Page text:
Asset qualification or net worth: You may have heard the misinformation that a married vet can have $80,000 and a single vet can have $50,000 in countable assets. Not true. While it is true that a supervisor’s review will be required if the total net assets exceed $80,000, unlike Medi–Cal, there is not a set limit to the net worth that a vet can have. A vet and the spouse can have less than these figures and still not qualify, or more than these amounts and still qualify.

Net worth is a subjective determination by the VA representative. The VA seeks to determine whether the countable assets of the veteran and spouse are "such that under all the circumstances, including consideration of the annual income of the veteran, the veteran’s spouse, and the veteran’s [dependent] children, it is reasonable that some part of the corpus of such estates be consumed for the veteran’s maintenance." CFR Chapter 38, Section 3.274(a). The factors that will be considered are income, whether the property can be readily converted into cash at no substantial sacrifice, life expectancy, number of dependents, potential rate of depletion, including unusual medical expenses of the claimant and claimant’s dependents. Certain income sources are exempt.

There are a few delightful surprises of planning for VA non–service connected pensions and housebound or aid and attendance benefits. For instance, there are no penalties for gifting so long as control is fully released; and adding joint tenants who are not household members to countable assets can reduce the claimant’s ownership interest proportionately even if the claimant originally owned all of the property. An unhappy asset rule is that retirement accounts are countable, but there appears to be an unwritten practice of exempting an IRA that is annuitized under the VA interpretation, not necessarily the same as paying out RMDs. The claimant’s primary home (and the contents) with a reasonable lot area and one vehicle are exempt. Personal care contracts, gifts, irrevocable trusts, and other planning techniques are common in VA benefits planning to divest the claimant of assets, but VA planners must be vigilant not to disqualify a client from future Medi–Cal benefits while making the client eligible for VA non–service connected benefits. The rules for the two programs are different, and sometimes conflicting.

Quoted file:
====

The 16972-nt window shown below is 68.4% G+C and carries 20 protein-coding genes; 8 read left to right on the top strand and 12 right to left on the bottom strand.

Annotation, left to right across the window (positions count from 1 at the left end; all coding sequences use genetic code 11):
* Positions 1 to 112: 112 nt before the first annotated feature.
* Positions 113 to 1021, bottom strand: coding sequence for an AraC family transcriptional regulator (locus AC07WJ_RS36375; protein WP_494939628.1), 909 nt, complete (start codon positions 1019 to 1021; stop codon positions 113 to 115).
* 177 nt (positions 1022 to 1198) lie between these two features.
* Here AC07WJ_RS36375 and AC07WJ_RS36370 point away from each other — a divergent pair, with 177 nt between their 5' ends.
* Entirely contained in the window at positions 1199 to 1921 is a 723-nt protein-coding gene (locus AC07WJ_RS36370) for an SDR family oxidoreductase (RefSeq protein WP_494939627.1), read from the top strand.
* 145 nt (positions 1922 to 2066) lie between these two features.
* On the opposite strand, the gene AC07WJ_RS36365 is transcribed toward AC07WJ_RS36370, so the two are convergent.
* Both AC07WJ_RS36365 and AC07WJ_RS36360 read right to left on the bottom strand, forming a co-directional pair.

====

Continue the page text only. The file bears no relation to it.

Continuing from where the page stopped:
Most VA Aid and Attendance practitioners agree that you can charge for pre–application VA benefits planning (so long as it is to determine eligibility or to make and implement a plan for eligibility for future VA benefits, and hopefully for future Medi–Cal benefits) and for an appeal from an unfavorable decision. No attorney or other person can charge for doing the application itself or the Notice of Disagreement, a short form that starts an appeal. You must be accredited by the VA to be an authorized representative, which is simple and speedy to achieve by filling out a short form (VA 21a) confirming that you are in good standing with the state bar and sending it to the VA. Three hours of VA CLEs are required per year to maintain accreditation.

Like Medi–Cal practice, VA Aid and Attendance practice is its own universe of complex, sometimes irrational, nitpicky, or hidden rules. The VA is a far cry from a user–friendly bureaucracy. If you want to go beyond the basics and add this complementary area to your Medi–Cal practice, I cannot recommend highly enough that you get comprehensive, specialized training and software. This will require an investment of your time, effort, and money. I will be happy to share the contact information for the state–of–the–art training, software, and the list serve options I have found to be essential to my practice if you email me through the CANHR list serve or at Dallas@AtkinsElderCareLaw.com. And thanks to Gene Osofsky for his useful editing comments.

(Dallas Leigh Atkins is an attorney in private practice in Santa Barbara, CA)